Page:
In the same way that a sour note can spoil an otherwise unblemished musical number, a bad scene can mar an otherwise fine film. And the scene that nearly destroys "The Red Violin" is a real clinker.
To give you an idea of how awful and how out of place the sequence in question is, it suddenly transforms what is a film suitable for all ages into a sex-obsessed, R-rated one. Or in other words, in a matter of minutes "The Red Violin" suddenly turns into "The Red Shoe Diaries."
However, that's not to say that this episodic musical drama isn't any good it certainly has its share of inspired moments, and it almost recovers from its cinematic stumble.
But it certainly isn't as good as the previous collaboration between its director (Francois Girard) and screenwriter (Don McKellar), the dazzling "Thirty-Two Short Films About Glenn Gould." Nor, for that matter, does it rank up there with such excellent, musically inspired dramas like "Amadeus," and "Hilary and Jackie" and "Shine."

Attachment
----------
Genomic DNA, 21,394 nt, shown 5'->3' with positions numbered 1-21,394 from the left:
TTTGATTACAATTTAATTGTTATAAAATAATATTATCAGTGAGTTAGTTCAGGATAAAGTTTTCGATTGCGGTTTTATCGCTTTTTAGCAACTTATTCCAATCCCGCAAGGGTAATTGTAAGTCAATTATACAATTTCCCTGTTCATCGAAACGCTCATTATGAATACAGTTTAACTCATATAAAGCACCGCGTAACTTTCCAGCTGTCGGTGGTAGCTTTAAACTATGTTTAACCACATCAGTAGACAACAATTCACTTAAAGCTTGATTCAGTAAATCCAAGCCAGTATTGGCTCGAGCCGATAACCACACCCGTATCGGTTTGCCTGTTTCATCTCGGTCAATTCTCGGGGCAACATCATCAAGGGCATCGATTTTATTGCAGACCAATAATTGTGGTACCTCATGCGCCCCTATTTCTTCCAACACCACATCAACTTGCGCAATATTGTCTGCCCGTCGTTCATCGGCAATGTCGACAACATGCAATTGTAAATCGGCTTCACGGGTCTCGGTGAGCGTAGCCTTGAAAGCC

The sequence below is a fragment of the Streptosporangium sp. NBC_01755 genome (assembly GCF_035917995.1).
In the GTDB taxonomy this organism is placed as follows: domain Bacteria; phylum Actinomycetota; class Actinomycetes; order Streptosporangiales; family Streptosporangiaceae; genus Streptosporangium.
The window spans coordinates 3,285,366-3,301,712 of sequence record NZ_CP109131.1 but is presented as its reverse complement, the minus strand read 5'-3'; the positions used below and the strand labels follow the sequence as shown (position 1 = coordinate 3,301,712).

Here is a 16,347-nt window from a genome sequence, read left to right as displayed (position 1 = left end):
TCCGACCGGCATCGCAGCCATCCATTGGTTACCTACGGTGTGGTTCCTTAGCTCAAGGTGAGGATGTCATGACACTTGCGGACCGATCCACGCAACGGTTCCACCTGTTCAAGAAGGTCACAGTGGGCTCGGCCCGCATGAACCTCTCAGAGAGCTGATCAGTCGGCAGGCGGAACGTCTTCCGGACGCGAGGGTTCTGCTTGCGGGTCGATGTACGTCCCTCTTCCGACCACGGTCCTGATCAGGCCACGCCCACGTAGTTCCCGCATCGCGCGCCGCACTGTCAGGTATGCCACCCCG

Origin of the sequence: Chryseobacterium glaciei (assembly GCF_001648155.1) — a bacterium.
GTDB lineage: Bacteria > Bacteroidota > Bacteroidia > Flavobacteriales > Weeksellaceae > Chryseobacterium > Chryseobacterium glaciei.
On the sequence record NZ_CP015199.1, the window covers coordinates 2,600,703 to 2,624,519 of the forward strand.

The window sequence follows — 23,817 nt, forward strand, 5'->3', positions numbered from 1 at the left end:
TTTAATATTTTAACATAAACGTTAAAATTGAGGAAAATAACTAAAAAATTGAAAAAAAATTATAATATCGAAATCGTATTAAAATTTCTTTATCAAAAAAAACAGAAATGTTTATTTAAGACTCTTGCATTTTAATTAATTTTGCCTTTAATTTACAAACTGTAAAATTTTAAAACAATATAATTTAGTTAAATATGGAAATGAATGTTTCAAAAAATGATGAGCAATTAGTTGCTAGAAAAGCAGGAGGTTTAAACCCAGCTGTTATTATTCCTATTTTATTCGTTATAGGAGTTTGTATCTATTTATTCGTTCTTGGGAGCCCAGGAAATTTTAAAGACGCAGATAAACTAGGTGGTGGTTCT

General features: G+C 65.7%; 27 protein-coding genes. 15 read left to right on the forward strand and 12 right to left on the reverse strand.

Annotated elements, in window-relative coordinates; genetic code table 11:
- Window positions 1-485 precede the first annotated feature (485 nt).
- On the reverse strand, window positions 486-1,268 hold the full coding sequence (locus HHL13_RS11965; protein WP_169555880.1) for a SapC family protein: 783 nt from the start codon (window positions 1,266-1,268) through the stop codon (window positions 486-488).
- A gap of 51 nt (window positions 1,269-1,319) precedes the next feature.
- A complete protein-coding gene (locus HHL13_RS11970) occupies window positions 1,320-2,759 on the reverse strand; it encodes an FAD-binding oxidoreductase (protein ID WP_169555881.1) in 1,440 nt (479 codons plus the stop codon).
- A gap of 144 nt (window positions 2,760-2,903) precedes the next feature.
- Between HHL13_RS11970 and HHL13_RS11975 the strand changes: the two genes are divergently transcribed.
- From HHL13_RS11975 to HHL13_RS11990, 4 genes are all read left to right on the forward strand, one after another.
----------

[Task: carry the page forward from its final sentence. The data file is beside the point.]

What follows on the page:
The premise is similarly ambitious, though, as it follows the different owners of the title object, a supposedly cursed but sonically perfect musical instrument that led to a family tragedy for its Italian creator.
Over the years. the violin passes from his hands to a 6-year-old Austrian musical prodigy (Christoph Koncz), to nomadic gypsies, to a flamboyant British violinist (Jason Flemyng), to a Chinese woman (Sylvia Chang), with almost equally tragic results each time.
Eventually, it winds up at a Montreal auction house, where expert Charles Moritz (Samuel L. Jackson) becomes consumed with the instrument, as he tries to discover whether it is indeed the 17th-century musical treasure.
Admittedly, Girard and McKellar (who also has a brief role) wisely try to vary the tone of each story line, changing the focus of from pseudo-mystical fantasy to would-be passionate romance to political drama to mystery. But as mentioned, not all of it works.
The performances are similarly uneven. While Jackson and Chang, especially, are very good, Flemyng ("Lock, Stock and Two Smoking Barrels") is laughably bad, and his on-screen romance with Greta Scacchi is unconvincing. (And yes, their's is by far the worst segment of the bunch.)
"The Red Violin" is rated R for a pair of fairly graphic, simulated sex scenes, male and female nudity, scattered profanities, violent gunplay and a brief tussle, simulated drug use (opium) and use of some crude slang terms.